Twenty-three year old Seung-Hui Cho killed 32 people on the Virginia Polytechnic Institute and State University campus in Blacksburg, Virginia, before taking his own life. Cho had been ordered by a court to seek mental health help, and had a history of bizarre behavior and violent threats. Cho picks up a Walther P-22 pistol he purchased online on February 2 from an out-of-state dealer at JND Pawn shop in Blacksburg, across the street from Virginia Tech. Cho purchases a 9mm Glock pistol and 50 rounds of ammunition from Roanoke Firearms for $571. On April 16, 2007 hco murdered 32 people at Virginia Tech.
Now Republicans want to open the “Crazy Peple” loophole up again at the behest of the NRA.
Wednesday morning, the Senate decided to join their brethren and sistren in the House of Representatives and vote to place guns in the hands of people too mentally unstable to manage their own bank accounts. Really.
With every Republican and a few mindless Democrats joining them because “please don’t hurt me, voters, already supporting my opponent” seems like sound strategy, the Senate gave its imprimatur to H.J. Res. 40. This will rollback the Social Security Administration (SSA) policy begun under President Obama to share with our NICS background check system the 75,000 individuals who are unable to work because of “severe mental impairment” and an inability to manage their own Social Security benefits.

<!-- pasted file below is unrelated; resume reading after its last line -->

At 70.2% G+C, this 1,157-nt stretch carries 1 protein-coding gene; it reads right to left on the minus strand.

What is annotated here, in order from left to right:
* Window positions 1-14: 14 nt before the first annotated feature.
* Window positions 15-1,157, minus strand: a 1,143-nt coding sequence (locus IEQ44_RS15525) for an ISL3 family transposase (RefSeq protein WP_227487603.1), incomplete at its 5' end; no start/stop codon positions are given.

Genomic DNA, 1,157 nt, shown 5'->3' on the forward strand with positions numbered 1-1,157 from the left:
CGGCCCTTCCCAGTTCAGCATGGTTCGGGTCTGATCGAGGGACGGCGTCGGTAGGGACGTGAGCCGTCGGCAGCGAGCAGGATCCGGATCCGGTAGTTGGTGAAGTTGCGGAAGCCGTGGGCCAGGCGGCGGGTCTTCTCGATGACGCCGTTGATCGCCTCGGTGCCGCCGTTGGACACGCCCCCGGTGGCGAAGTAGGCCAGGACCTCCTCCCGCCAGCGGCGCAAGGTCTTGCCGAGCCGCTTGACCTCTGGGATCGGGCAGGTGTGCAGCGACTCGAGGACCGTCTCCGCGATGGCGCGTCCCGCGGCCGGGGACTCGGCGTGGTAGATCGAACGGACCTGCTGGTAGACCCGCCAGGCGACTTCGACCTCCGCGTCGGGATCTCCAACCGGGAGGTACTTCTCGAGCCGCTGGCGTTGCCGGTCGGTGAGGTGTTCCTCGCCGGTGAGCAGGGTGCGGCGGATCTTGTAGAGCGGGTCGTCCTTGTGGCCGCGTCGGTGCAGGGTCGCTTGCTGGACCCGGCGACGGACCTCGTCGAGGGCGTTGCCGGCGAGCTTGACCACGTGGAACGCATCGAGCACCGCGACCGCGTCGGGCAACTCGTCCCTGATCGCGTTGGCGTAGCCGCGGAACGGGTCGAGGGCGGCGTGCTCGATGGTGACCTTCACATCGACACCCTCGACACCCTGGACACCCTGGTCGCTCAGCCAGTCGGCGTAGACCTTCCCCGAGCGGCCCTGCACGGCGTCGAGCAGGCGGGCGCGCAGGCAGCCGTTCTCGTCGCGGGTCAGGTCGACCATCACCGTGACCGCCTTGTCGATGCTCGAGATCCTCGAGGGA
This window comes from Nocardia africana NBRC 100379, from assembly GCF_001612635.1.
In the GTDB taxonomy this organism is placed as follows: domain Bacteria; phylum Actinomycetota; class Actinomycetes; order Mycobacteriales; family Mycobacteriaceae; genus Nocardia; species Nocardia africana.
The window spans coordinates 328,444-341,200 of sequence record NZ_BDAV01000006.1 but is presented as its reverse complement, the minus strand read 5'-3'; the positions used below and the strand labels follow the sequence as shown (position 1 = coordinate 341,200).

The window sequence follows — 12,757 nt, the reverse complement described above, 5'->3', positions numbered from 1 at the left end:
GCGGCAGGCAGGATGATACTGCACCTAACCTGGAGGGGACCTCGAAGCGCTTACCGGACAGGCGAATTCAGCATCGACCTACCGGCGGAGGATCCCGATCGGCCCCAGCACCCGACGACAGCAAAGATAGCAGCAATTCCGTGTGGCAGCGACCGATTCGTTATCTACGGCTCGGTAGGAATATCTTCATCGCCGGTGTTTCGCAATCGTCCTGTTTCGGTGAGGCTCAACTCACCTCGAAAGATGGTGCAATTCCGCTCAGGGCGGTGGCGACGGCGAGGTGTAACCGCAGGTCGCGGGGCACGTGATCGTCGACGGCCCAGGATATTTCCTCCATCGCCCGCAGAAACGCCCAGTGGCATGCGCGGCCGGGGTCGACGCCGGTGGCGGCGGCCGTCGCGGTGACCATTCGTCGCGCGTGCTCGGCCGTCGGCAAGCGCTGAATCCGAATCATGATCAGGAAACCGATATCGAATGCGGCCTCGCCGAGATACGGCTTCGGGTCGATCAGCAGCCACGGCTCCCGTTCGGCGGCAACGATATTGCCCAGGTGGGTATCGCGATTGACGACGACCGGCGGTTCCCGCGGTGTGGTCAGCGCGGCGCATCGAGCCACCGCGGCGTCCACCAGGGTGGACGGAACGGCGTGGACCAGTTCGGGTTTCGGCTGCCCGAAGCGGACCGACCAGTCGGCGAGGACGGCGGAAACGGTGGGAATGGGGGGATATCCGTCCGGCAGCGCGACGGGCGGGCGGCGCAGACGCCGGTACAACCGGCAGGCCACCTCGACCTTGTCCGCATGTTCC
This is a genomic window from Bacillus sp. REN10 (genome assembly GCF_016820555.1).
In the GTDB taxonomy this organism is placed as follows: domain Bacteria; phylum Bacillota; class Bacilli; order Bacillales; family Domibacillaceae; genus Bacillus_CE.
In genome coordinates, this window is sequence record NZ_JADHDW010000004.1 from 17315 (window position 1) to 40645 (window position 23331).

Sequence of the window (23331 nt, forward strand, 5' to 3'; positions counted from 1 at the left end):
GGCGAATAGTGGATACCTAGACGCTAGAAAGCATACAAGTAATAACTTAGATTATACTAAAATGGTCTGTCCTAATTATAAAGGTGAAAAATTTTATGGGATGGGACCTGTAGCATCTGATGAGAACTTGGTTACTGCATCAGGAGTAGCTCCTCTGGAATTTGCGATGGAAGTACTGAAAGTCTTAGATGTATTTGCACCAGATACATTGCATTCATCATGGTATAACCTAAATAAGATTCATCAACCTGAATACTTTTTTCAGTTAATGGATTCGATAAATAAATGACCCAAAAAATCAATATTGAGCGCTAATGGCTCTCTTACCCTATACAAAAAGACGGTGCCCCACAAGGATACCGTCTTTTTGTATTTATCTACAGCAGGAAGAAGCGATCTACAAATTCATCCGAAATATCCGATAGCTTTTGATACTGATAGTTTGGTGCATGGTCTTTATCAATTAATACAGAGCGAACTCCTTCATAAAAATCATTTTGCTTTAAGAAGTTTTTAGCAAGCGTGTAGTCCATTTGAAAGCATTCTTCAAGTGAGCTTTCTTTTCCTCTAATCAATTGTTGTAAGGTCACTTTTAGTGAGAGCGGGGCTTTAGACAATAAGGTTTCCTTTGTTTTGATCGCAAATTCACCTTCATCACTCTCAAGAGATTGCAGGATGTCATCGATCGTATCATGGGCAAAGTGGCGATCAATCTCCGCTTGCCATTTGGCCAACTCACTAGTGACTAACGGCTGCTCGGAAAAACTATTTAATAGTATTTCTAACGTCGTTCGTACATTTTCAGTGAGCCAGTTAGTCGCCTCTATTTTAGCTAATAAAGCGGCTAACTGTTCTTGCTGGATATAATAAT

No worries—here’s your AR-15!You might think to yourself, given that we’ve just learned that the Trump Campaign had regular get togethers with Russian intelligence to share secrets and play Twister last year, that the Senate might have something better to do with its time. You might also think that Republican legislators who pretend to support better mental health after each mass shooting would gag at the irony piled upon hypocrisy of passing legislation such as this. But then you’d have to have never observed the people running the majority in both our House and Senate.
When folks out there—usually those who have busy lives and understandably just want Washington to solve our major problems—ask “why can’t both sides just work together and get common sense, moderate legislation passed?”, this is your answer. This is why.
For there’s a legitimate debate to be had about many gun laws proposed by those, like me, who think we need much stricter regulation. It can honestly be contested whether someone who has passed a background check should have the right to an assault weapon, or whether that’s too much military firepower for citizens to possess in a democratic society (my position). There can be legitimate arguments also about how loose or stringent we should make concealed carry laws for legal gun owners. I’d argue that without proven need, a written test and serious time on the range, it’s a no go, but others can make legitimate cases for other positions.
There, however, is no legitimate argument for not requiring that people purchasing firearms do what private babysitting services ask of their employees: a comprehensive background check. Why would any sane society not do every single thing in its power to prevent those who have proven criminally violent or incapable of taking care of themselves from getting their hands on weapons that kill?